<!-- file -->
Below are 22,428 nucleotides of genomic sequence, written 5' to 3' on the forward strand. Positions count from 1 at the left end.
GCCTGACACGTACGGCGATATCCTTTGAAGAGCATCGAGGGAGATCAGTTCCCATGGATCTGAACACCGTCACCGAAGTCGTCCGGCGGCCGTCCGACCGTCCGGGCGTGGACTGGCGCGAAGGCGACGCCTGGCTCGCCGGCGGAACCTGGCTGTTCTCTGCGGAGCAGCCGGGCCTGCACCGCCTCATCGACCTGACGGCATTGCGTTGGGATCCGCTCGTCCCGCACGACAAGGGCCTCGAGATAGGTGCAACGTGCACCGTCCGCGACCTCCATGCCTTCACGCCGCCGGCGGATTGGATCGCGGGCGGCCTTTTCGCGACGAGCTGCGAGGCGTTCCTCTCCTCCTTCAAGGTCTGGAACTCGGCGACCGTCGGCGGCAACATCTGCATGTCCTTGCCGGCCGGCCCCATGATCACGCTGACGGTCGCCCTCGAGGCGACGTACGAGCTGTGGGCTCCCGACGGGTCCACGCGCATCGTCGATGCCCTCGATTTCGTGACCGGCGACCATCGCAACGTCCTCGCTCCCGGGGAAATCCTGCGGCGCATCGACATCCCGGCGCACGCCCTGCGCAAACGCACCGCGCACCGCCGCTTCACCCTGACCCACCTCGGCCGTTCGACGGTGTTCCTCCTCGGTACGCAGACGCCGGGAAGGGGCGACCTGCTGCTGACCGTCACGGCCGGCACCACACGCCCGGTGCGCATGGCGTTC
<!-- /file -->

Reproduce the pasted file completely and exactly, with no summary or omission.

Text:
Below are 22,428 nucleotides of genomic sequence, written 5' to 3' on the forward strand. Positions count from 1 at the left end.
GCCTGACACGTACGGCGATATCCTTTGAAGAGCATCGAGGGAGATCAGTTCCCATGGATCTGAACACCGTCACCGAAGTCGTCCGGCGGCCGTCCGACCGTCCGGGCGTGGACTGGCGCGAAGGCGACGCCTGGCTCGCCGGCGGAACCTGGCTGTTCTCTGCGGAGCAGCCGGGCCTGCACCGCCTCATCGACCTGACGGCATTGCGTTGGGATCCGCTCGTCCCGCACGACAAGGGCCTCGAGATAGGTGCAACGTGCACCGTCCGCGACCTCCATGCCTTCACGCCGCCGGCGGATTGGATCGCGGGCGGCCTTTTCGCGACGAGCTGCGAGGCGTTCCTCTCCTCCTTCAAGGTCTGGAACTCGGCGACCGTCGGCGGCAACATCTGCATGTCCTTGCCGGCCGGCCCCATGATCACGCTGACGGTCGCCCTCGAGGCGACGTACGAGCTGTGGGCTCCCGACGGGTCCACGCGCATCGTCGATGCCCTCGATTTCGTGACCGGCGACCATCGCAACGTCCTCGCTCCCGGGGAAATCCTGCGGCGCATCGACATCCCGGCGCACGCCCTGCGCAAACGCACCGCGCACCGCCGCTTCACCCTGACCCACCTCGGCCGTTCGACGGTGTTCCTCCTCGGTACGCAGACGCCGGGAAGGGGCGACCTGCTGCTGACCGTCACGGCCGGCACCACACGCCCGGTGCGCATGGCGTTC